Ann Quindlen’s book, “How Reading Changed My Life” is exactly what the title suggests, and that is an accomplishment. She loves the books she writes about and you feel her sincerity, when she tells us that and how they took her to different places.
Quindlen said of her own book love: “It will make your hours pleasant to you as long as you live.” Yet of all the many things in which we recognize some universal comfort – God, sex, food, family, friends – reading seems to be the one in which the comfort is most under sung, at least publicly, although it was really all I thought of, or felt, when I was eating up book after book, running away from home while sitting in that chair, traveling around the world and yet never leaving the room. I did not read from a sense of superiority, or advancement, or even learning. I read because I loved it more than any other activity on earth.”
Her revelation in the book about a "special neighbor" serves to help us understand this book love. She said that when she was about ten years old, “Mrs LoFurno began allowing me to borrow books from her basement, books without plastic covers, without cards in brown paper pockets in the back filled with the names of all the others who had read Hans Brinker and the Silver Skates before me. Many of her books were older books, with the particularly sweet dusty smell that old books have; they had bookplates in the front………………It was both a world in which, I imagined, books would be treasured, honored, even cosseted on special shelves, and a world that had formed its imaginary self in my mind from books themselves.”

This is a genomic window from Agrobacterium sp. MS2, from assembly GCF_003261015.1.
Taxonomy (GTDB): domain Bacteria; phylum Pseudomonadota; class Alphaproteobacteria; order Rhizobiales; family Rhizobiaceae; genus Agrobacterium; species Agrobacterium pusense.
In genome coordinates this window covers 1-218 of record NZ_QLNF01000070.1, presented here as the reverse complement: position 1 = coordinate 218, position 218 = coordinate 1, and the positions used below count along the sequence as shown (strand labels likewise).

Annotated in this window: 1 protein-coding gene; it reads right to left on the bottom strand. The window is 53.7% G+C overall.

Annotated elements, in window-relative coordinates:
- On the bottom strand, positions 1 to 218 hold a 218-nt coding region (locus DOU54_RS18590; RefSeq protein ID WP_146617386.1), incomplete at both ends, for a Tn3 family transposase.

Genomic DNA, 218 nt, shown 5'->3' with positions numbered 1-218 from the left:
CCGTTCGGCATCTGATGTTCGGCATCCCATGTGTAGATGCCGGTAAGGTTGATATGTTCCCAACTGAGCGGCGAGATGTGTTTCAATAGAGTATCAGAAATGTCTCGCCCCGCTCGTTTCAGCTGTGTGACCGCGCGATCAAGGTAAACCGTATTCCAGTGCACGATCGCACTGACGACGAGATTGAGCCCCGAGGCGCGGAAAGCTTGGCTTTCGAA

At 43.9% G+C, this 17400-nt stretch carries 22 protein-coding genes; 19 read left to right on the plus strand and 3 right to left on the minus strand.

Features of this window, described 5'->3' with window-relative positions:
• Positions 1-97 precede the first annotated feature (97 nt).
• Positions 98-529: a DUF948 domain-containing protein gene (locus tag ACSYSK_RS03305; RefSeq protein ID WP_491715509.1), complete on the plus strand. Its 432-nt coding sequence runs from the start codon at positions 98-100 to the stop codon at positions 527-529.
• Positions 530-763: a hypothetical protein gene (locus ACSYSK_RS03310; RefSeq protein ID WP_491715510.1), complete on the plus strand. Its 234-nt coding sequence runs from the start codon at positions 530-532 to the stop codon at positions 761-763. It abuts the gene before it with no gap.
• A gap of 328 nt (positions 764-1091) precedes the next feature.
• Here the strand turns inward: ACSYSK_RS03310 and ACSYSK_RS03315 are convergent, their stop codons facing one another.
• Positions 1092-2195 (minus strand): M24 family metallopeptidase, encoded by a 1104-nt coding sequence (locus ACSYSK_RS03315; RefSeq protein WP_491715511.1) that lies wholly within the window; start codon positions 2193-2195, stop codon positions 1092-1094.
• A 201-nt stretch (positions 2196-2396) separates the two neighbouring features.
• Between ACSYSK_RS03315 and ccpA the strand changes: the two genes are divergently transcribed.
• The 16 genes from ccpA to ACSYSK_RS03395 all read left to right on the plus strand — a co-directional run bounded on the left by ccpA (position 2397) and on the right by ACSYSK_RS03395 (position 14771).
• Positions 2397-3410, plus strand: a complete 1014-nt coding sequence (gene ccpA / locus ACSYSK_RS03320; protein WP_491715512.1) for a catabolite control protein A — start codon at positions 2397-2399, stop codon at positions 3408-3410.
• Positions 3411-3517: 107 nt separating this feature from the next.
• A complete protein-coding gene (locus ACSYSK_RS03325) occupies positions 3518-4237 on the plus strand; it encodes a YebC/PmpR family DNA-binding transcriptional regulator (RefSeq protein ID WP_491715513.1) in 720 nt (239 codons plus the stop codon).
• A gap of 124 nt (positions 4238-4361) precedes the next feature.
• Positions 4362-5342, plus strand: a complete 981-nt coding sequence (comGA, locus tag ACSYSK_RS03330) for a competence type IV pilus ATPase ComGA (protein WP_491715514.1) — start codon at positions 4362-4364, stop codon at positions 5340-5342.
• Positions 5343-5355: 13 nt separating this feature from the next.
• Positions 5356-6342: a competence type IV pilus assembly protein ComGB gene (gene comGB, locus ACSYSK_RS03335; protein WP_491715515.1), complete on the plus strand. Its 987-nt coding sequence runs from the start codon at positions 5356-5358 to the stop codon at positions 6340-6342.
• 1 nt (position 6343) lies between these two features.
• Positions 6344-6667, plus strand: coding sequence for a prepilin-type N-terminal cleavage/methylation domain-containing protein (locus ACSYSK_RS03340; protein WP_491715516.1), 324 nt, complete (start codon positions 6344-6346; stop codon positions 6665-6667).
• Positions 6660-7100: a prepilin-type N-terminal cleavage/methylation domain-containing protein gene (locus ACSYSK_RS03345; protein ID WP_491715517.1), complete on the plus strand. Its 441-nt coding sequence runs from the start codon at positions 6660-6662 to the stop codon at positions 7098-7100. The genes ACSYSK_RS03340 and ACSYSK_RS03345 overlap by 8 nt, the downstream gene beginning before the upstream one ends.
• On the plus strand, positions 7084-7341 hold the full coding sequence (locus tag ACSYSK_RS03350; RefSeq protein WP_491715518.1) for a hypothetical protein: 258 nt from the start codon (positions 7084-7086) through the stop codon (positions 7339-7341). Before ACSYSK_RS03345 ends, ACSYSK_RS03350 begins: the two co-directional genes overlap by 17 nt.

The fact that she alone determined what she thought of the books she picked and read from her neighbor’s library let her start her approach to books with a purity that comes through in this book.
“Books are the plane, and the train, and the road. They are the destination, and the journey. They are home.”
“In books I have traveled, not only to other worlds, but into my own.”
“those of us who read because we love it more than anything, who feel about bookstores the way some people feel about jewelers.